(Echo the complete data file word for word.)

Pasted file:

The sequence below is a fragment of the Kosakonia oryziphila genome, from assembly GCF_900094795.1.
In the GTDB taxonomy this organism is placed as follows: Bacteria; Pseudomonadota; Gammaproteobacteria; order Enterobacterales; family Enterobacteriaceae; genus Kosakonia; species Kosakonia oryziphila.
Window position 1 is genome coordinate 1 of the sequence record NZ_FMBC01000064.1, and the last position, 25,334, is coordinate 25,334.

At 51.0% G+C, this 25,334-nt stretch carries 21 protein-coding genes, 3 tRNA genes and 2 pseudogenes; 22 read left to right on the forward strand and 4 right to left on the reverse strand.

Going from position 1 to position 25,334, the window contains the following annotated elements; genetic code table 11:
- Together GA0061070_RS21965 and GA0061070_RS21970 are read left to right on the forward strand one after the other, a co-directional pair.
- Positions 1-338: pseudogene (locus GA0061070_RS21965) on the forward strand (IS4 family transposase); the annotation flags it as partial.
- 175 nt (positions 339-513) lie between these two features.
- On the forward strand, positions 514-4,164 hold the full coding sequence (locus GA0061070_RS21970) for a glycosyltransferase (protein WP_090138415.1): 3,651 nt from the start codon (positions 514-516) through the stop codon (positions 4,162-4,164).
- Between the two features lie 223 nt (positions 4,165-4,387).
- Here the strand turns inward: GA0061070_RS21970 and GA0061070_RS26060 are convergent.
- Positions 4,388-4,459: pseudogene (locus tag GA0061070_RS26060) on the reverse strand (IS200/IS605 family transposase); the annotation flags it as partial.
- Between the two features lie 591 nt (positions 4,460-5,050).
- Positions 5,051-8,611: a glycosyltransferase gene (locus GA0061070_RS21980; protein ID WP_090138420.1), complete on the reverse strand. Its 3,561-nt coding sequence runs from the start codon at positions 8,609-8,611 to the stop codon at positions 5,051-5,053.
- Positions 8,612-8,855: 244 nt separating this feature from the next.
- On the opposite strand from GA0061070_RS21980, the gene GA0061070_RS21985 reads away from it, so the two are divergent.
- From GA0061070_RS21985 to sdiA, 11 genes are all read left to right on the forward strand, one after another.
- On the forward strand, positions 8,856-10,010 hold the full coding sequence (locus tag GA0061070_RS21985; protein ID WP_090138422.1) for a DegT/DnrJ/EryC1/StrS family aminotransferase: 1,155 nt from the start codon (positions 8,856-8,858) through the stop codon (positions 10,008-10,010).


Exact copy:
The sequence below is a fragment of the Kosakonia oryziphila genome, from assembly GCF_900094795.1.
In the GTDB taxonomy this organism is placed as follows: Bacteria; Pseudomonadota; Gammaproteobacteria; order Enterobacterales; family Enterobacteriaceae; genus Kosakonia; species Kosakonia oryziphila.
Window position 1 is genome coordinate 1 of the sequence record NZ_FMBC01000064.1, and the last position, 25,334, is coordinate 25,334.

At 51.0% G+C, this 25,334-nt stretch carries 21 protein-coding genes, 3 tRNA genes and 2 pseudogenes; 22 read left to right on the forward strand and 4 right to left on the reverse strand.

Going from position 1 to position 25,334, the window contains the following annotated elements; genetic code table 11:
- Together GA0061070_RS21965 and GA0061070_RS21970 are read left to right on the forward strand one after the other, a co-directional pair.
- Positions 1-338: pseudogene (locus GA0061070_RS21965) on the forward strand (IS4 family transposase); the annotation flags it as partial.
- 175 nt (positions 339-513) lie between these two features.
- On the forward strand, positions 514-4,164 hold the full coding sequence (locus GA0061070_RS21970) for a glycosyltransferase (protein WP_090138415.1): 3,651 nt from the start codon (positions 514-516) through the stop codon (positions 4,162-4,164).
- Between the two features lie 223 nt (positions 4,165-4,387).
- Here the strand turns inward: GA0061070_RS21970 and GA0061070_RS26060 are convergent.
- Positions 4,388-4,459: pseudogene (locus tag GA0061070_RS26060) on the reverse strand (IS200/IS605 family transposase); the annotation flags it as partial.
- Between the two features lie 591 nt (positions 4,460-5,050).
- Positions 5,051-8,611: a glycosyltransferase gene (locus GA0061070_RS21980; protein ID WP_090138420.1), complete on the reverse strand. Its 3,561-nt coding sequence runs from the start codon at positions 8,609-8,611 to the stop codon at positions 5,051-5,053.
- Positions 8,612-8,855: 244 nt separating this feature from the next.
- On the opposite strand from GA0061070_RS21980, the gene GA0061070_RS21985 reads away from it, so the two are divergent.
- From GA0061070_RS21985 to sdiA, 11 genes are all read left to right on the forward strand, one after another.
- On the forward strand, positions 8,856-10,010 hold the full coding sequence (locus tag GA0061070_RS21985; protein ID WP_090138422.1) for a DegT/DnrJ/EryC1/StrS family aminotransferase: 1,155 nt from the start codon (positions 8,856-8,858) through the stop codon (positions 10,008-10,010).